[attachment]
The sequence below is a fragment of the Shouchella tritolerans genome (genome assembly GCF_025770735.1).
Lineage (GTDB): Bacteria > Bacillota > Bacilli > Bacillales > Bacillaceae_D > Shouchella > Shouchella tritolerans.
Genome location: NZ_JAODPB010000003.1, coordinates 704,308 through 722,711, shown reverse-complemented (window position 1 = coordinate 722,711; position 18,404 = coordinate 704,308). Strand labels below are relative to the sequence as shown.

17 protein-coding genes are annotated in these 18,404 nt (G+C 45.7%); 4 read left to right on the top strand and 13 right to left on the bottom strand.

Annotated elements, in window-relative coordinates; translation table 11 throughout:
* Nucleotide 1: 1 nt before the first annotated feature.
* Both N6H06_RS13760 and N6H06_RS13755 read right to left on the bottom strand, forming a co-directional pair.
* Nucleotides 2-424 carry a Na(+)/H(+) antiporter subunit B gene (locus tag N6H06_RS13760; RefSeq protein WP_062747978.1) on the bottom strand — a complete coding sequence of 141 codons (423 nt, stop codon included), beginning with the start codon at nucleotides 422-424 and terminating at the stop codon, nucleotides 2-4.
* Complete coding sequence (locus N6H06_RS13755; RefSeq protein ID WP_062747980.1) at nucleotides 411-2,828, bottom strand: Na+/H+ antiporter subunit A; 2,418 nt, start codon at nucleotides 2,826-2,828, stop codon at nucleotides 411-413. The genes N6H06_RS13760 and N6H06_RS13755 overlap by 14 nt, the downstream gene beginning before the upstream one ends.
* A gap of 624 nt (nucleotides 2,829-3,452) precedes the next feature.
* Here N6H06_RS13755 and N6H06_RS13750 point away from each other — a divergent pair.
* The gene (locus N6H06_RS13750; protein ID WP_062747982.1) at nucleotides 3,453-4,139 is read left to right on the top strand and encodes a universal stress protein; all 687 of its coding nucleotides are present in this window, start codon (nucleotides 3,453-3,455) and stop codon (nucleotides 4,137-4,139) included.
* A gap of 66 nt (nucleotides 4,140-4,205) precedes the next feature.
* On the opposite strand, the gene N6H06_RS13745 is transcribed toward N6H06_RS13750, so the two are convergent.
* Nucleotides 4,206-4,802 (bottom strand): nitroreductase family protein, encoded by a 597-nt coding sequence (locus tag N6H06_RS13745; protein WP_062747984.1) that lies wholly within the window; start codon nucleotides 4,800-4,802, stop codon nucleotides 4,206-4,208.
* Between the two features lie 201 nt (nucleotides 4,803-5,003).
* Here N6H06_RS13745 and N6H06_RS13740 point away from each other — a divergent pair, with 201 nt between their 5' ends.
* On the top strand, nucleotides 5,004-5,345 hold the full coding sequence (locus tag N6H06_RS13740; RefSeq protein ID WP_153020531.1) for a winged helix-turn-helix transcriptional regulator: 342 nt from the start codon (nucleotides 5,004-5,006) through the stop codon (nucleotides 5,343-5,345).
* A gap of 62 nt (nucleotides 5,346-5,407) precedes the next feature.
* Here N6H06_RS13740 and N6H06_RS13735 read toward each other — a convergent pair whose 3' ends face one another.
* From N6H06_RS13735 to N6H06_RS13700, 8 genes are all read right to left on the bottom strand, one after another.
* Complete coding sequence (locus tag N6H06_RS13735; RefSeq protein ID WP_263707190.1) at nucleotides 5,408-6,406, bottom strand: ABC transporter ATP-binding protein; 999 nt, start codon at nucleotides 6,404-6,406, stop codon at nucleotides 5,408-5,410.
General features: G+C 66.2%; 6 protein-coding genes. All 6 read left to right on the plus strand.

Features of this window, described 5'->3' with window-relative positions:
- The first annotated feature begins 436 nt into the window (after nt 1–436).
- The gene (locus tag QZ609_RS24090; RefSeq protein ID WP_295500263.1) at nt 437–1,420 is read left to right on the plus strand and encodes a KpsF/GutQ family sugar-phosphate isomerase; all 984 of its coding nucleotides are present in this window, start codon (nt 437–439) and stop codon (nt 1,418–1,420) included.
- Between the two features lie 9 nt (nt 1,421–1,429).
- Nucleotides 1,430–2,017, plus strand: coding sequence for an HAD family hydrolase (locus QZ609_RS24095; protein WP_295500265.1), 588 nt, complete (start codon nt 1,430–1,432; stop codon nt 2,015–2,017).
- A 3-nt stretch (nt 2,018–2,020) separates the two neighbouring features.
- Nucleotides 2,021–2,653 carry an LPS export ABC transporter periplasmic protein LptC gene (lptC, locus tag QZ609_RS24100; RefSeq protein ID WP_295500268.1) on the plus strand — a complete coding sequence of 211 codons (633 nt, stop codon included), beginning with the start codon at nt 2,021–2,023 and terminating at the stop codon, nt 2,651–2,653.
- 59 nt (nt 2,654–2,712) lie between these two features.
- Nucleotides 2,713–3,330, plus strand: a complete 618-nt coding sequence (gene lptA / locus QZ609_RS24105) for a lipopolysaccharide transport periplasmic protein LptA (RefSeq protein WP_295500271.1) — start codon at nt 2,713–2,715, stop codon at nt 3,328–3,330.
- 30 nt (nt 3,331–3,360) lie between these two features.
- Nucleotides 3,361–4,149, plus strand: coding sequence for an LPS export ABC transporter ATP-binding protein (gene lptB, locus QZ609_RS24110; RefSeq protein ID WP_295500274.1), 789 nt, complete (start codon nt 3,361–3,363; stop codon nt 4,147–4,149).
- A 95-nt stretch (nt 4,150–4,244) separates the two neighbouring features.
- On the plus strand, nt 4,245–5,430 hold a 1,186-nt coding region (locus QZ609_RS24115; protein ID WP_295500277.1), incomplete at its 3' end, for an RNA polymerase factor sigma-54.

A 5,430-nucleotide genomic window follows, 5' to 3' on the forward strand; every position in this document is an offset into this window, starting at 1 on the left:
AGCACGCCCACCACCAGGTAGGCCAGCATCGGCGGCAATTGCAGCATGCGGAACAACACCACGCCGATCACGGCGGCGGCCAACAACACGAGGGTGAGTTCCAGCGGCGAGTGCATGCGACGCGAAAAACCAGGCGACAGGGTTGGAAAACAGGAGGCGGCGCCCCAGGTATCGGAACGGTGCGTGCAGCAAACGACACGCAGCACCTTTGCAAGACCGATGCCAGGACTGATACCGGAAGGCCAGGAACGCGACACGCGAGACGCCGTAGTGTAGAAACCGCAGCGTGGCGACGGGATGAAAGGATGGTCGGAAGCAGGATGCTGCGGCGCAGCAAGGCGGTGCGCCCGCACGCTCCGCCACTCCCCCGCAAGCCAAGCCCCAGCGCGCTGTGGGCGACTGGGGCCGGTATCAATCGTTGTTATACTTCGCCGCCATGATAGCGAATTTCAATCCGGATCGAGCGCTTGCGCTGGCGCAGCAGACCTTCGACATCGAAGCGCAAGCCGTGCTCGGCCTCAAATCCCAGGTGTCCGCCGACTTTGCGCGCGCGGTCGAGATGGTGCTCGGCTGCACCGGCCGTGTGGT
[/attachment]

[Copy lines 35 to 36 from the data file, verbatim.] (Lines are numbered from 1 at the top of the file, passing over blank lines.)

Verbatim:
- A 95-nt stretch (nt 4,150–4,244) separates the two neighbouring features.
- On the plus strand, nt 4,245–5,430 hold a 1,186-nt coding region (locus QZ609_RS24115; protein ID WP_295500277.1), incomplete at its 3' end, for an RNA polymerase factor sigma-54.